I thought that new – and veteran – readers might find it interesting if I began sharing my best posts from the first half of this year. You can see the entire collection of best posts from the past thirteen years here.
Research Shows Students Falling Months Behind During Virus Disruptions is a new article by Dana Goldstein in The New York Times.
The article cites various studies warning of dire learning losses this year from school closures. One of the studies is from McKinsey & Company, which has a truly awful track record when it comes to education studies. One of the others is based on an online learning program, and the other on extrapolations primarily based on previously found summer learning loss.
Those studies may be correct, but I’m not entirely convinced (though if I’m wrong, it won’t be the first or last time). Here’s what I wrote in an Ed Week commentary:
Here, 70 percent of the school year had already been completed by the time we closed. Of the remaining 30 percent, one week was going to be spring break, and two weeks were going to be devoted to state testing, when not much learning happens because of all the disruption that testing causes. The last two weeks of school are not known as times of high academic engagement, and our seniors miss one of those weeks anyway. So, with my district as an example, we’re talking about most students in the United States missing about 15 percent of learning time from one school year, which is not a huge portion of a 12- or 13-year school career.
On top of this time analysis, a recent study suggests that students learn in the first half of a school year at about twice the rate they do in the second half. I think many teachers’ experience would support that conclusion.
The upshot? The vast majority of students in our schools would have come out of the shutdowns just fine, even if we did not do distance learning the way it’s being typically done. In most places, that has meant teachers trying to continue to teach everybody.
In my experience (and based on my conversations with numerous teachers around the country), I think the students who participated in remote learning “maintained” the learning they had gained this year, but did not learning anything new. And I do think what they didn’t learn, they can make-up next year. Of course, those that did not participate didn’t “maintain” and certainly “lost.” Nevertheless, as I said in my Ed Week commentary, I still wouldn’t characterize those losses as traumatic.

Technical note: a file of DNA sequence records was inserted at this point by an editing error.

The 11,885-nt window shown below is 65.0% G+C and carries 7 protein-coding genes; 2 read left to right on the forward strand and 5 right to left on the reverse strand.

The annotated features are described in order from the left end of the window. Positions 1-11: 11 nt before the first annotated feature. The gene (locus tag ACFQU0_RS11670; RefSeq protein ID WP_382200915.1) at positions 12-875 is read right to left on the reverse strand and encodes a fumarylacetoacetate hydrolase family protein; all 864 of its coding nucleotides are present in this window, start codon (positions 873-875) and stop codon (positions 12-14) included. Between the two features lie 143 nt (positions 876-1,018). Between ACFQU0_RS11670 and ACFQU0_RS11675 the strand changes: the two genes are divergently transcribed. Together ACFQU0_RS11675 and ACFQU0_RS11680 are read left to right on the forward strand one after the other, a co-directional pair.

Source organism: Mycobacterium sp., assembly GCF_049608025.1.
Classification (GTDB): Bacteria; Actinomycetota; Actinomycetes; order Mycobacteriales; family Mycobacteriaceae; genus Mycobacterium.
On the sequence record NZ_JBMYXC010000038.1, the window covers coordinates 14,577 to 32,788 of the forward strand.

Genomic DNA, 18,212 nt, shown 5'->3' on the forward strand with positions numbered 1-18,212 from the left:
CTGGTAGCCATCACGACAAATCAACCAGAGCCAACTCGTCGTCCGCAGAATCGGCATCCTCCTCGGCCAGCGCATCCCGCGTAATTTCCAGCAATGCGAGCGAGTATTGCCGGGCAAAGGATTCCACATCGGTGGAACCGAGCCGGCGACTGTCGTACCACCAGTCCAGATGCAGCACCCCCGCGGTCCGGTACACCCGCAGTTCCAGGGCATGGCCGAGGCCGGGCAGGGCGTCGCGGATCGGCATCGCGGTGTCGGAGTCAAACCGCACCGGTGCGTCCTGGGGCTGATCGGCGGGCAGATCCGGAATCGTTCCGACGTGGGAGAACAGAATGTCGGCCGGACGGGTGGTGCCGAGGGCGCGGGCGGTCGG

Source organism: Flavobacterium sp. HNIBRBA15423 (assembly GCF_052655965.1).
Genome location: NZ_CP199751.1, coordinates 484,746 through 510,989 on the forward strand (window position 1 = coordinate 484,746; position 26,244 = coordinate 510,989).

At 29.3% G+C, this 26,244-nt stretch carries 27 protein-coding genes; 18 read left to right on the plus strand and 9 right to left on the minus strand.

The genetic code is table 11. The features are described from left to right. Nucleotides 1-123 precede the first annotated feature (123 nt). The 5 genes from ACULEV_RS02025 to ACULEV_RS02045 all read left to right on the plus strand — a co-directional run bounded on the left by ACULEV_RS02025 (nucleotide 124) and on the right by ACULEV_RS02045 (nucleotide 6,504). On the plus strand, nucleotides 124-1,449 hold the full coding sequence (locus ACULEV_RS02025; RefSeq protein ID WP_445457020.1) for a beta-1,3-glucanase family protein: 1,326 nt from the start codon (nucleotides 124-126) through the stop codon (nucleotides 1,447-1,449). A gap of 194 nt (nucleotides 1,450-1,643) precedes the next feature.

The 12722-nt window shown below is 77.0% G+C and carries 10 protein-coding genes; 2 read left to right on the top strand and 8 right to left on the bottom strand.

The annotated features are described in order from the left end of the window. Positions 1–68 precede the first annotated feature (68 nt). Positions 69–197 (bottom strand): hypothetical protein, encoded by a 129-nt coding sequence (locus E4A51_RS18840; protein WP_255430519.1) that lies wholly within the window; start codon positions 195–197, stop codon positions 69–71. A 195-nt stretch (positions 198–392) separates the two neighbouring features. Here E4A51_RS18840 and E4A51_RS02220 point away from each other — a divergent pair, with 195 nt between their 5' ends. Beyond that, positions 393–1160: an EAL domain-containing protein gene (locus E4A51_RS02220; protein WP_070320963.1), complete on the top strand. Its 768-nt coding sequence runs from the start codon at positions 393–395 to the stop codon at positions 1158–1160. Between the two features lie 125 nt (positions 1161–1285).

However, I do agree with the researchers that things will be bleak for students, especially for those in vulnerable populations (ELLs, special needs, others experiencing academic challenges) next year if online learning has to continue for any length of time. That’s why I hope districts recognize the difference between equality and equity. They can’t treat all students the same – students in vulnerable populations must receive additional support. For example, if only a quarter of students are coming in each day, it seems to me that schools need to create the conditions where these vulnerable student populations come in more often – even daily.
Whatever happens, things are going to be tough next year and will be compounded by budget cuts. Despite those challenges, I hope that districts are able to use creative means to support our most vulnerable students.
If not, I’m sure that next year I won’t have any disagreements with any researchers who suggest in June, 2021 that students will have been hurt – and hurt badly – by another round remote teaching.
Addendum: Here’s Matt Barnum, an experienced writer on education research, commenting on the bleak projections of learning loss in the studies cited in the article:
The projections here are compelling, depressing, and not surprising — but it’s important to note these are still largely *just projections.* This is uncharted territory and we have little hard data on how much learning loss has actually occurred https://t.co/SI6qQj9JG0
— Matt Barnum (@matt_barnum) June 5, 2020